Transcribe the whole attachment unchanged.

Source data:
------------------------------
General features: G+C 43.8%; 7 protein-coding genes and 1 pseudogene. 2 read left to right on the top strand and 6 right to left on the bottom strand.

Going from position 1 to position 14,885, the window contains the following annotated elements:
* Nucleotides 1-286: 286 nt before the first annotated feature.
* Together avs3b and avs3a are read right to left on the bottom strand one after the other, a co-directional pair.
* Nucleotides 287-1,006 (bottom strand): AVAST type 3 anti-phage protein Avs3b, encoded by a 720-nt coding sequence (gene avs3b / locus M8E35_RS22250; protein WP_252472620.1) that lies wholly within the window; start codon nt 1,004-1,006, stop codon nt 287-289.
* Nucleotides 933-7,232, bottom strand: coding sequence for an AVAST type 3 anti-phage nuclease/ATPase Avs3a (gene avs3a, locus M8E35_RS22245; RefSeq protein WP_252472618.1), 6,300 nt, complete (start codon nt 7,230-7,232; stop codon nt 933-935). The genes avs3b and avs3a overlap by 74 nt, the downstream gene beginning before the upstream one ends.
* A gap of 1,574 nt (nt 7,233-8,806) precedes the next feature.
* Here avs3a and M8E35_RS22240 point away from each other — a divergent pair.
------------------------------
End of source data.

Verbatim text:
General features: G+C 43.8%; 7 protein-coding genes and 1 pseudogene. 2 read left to right on the top strand and 6 right to left on the bottom strand.

Going from position 1 to position 14,885, the window contains the following annotated elements:
* Nucleotides 1-286: 286 nt before the first annotated feature.
* Together avs3b and avs3a are read right to left on the bottom strand one after the other, a co-directional pair.
* Nucleotides 287-1,006 (bottom strand): AVAST type 3 anti-phage protein Avs3b, encoded by a 720-nt coding sequence (gene avs3b / locus M8E35_RS22250; protein WP_252472620.1) that lies wholly within the window; start codon nt 1,004-1,006, stop codon nt 287-289.
* Nucleotides 933-7,232, bottom strand: coding sequence for an AVAST type 3 anti-phage nuclease/ATPase Avs3a (gene avs3a, locus M8E35_RS22245; RefSeq protein WP_252472618.1), 6,300 nt, complete (start codon nt 7,230-7,232; stop codon nt 933-935). The genes avs3b and avs3a overlap by 74 nt, the downstream gene beginning before the upstream one ends.
* A gap of 1,574 nt (nt 7,233-8,806) precedes the next feature.
* Here avs3a and M8E35_RS22240 point away from each other — a divergent pair.